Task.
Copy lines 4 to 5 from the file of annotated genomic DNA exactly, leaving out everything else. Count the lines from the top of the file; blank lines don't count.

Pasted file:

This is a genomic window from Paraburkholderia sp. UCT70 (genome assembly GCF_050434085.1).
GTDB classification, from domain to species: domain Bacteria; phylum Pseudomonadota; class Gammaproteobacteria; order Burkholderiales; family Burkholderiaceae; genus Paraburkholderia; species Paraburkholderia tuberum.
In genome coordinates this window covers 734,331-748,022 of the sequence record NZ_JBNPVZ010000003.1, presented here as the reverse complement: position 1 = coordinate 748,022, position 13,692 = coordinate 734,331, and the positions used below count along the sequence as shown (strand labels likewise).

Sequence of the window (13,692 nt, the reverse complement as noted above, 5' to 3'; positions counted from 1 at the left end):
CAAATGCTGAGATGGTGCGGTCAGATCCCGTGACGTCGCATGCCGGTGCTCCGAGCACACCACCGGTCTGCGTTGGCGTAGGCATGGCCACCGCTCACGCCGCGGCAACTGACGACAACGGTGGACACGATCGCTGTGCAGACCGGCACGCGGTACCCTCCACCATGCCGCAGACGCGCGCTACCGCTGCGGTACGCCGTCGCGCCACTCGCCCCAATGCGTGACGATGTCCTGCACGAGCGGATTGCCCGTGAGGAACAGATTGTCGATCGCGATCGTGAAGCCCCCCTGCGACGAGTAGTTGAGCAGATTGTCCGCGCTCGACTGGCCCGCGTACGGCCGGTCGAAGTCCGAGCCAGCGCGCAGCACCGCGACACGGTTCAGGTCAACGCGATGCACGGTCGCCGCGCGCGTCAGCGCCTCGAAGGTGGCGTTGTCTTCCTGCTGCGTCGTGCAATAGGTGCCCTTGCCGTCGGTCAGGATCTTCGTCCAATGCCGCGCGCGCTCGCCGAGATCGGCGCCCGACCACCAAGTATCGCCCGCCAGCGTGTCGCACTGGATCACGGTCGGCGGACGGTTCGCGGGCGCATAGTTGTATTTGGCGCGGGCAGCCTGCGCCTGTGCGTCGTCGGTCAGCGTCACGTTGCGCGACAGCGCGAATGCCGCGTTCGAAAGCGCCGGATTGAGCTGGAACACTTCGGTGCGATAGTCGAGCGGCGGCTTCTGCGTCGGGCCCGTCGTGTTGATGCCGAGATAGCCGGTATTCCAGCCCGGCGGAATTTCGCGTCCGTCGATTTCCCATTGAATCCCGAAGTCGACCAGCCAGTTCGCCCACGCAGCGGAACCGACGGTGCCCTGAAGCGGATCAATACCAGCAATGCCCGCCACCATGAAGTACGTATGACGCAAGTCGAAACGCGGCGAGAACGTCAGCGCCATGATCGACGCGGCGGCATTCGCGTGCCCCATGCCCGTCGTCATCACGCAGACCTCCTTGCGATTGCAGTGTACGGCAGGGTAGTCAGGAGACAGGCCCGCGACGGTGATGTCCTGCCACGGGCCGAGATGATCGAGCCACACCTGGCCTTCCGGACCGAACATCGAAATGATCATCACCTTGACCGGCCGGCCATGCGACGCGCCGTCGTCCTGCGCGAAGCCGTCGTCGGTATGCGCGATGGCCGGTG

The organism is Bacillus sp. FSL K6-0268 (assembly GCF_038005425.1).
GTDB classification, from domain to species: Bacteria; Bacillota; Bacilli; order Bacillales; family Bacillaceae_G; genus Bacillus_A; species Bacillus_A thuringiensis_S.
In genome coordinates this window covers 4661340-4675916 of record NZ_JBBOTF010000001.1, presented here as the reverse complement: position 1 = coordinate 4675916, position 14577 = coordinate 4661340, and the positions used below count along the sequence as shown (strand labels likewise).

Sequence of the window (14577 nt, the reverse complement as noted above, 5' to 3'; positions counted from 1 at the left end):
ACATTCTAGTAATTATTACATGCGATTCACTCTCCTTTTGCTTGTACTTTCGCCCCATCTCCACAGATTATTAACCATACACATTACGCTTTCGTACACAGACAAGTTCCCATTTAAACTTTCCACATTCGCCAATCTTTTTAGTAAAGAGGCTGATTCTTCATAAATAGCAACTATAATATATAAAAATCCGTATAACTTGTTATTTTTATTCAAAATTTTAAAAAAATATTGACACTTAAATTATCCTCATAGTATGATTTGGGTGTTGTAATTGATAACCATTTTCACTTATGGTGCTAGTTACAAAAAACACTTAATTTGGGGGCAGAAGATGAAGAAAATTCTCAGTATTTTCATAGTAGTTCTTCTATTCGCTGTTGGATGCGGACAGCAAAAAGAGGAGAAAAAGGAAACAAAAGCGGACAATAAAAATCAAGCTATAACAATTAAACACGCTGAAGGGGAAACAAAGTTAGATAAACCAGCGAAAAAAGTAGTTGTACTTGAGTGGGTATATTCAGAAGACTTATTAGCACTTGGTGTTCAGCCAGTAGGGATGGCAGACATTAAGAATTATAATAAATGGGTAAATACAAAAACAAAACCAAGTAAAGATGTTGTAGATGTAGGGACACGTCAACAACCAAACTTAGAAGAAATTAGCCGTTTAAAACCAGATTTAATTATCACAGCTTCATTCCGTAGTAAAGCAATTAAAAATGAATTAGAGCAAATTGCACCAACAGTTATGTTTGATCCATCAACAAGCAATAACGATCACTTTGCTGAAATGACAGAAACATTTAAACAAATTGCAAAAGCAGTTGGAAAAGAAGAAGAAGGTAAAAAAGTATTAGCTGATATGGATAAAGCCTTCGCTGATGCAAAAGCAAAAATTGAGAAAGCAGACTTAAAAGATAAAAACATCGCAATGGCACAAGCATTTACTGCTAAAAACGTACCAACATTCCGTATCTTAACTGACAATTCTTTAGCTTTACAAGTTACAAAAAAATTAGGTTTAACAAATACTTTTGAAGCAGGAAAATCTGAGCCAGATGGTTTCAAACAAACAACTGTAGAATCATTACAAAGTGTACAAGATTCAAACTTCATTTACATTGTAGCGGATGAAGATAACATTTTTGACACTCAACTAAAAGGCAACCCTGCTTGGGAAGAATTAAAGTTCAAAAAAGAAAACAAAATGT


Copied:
Sequence of the window (13,692 nt, the reverse complement as noted above, 5' to 3'; positions counted from 1 at the left end):
CAAATGCTGAGATGGTGCGGTCAGATCCCGTGACGTCGCATGCCGGTGCTCCGAGCACACCACCGGTCTGCGTTGGCGTAGGCATGGCCACCGCTCACGCCGCGGCAACTGACGACAACGGTGGACACGATCGCTGTGCAGACCGGCACGCGGTACCCTCCACCATGCCGCAGACGCGCGCTACCGCTGCGGTACGCCGTCGCGCCACTCGCCCCAATGCGTGACGATGTCCTGCACGAGCGGATTGCCCGTGAGGAACAGATTGTCGATCGCGATCGTGAAGCCCCCCTGCGACGAGTAGTTGAGCAGATTGTCCGCGCTCGACTGGCCCGCGTACGGCCGGTCGAAGTCCGAGCCAGCGCGCAGCACCGCGACACGGTTCAGGTCAACGCGATGCACGGTCGCCGCGCGCGTCAGCGCCTCGAAGGTGGCGTTGTCTTCCTGCTGCGTCGTGCAATAGGTGCCCTTGCCGTCGGTCAGGATCTTCGTCCAATGCCGCGCGCGCTCGCCGAGATCGGCGCCCGACCACCAAGTATCGCCCGCCAGCGTGTCGCACTGGATCACGGTCGGCGGACGGTTCGCGGGCGCATAGTTGTATTTGGCGCGGGCAGCCTGCGCCTGTGCGTCGTCGGTCAGCGTCACGTTGCGCGACAGCGCGAATGCCGCGTTCGAAAGCGCCGGATTGAGCTGGAACACTTCGGTGCGATAGTCGAGCGGCGGCTTCTGCGTCGGGCCCGTCGTGTTGATGCCGAGATAGCCGGTATTCCAGCCCGGCGGAATTTCGCGTCCGTCGATTTCCCATTGAATCCCGAAGTCGACCAGCCAGTTCGCCCACGCAGCGGAACCGACGGTGCCCTGAAGCGGATCAATACCAGCAATGCCCGCCACCATGAAGTACGTATGACGCAAGTCGAAACGCGGCGAGAACGTCAGCGCCATGATCGACGCGGCGGCATTCGCGTGCCCCATGCCCGTCGTCATCACGCAGACCTCCTTGCGATTGCAGTGTACGGCAGGGTAGTCAGGAGACAGGCCCGCGACGGTGATGTCCTGCCACGGGCCGAGATGATCGAGCCACACCTGGCCTTCCGGACCGAACATCGAAATGATCATCACCTTGACCGGCCGGCCATGCGACGCGCCGTCGTCCTGCGCGAAGCCGTCGTCGGTATGCGCGATGGCCGGTG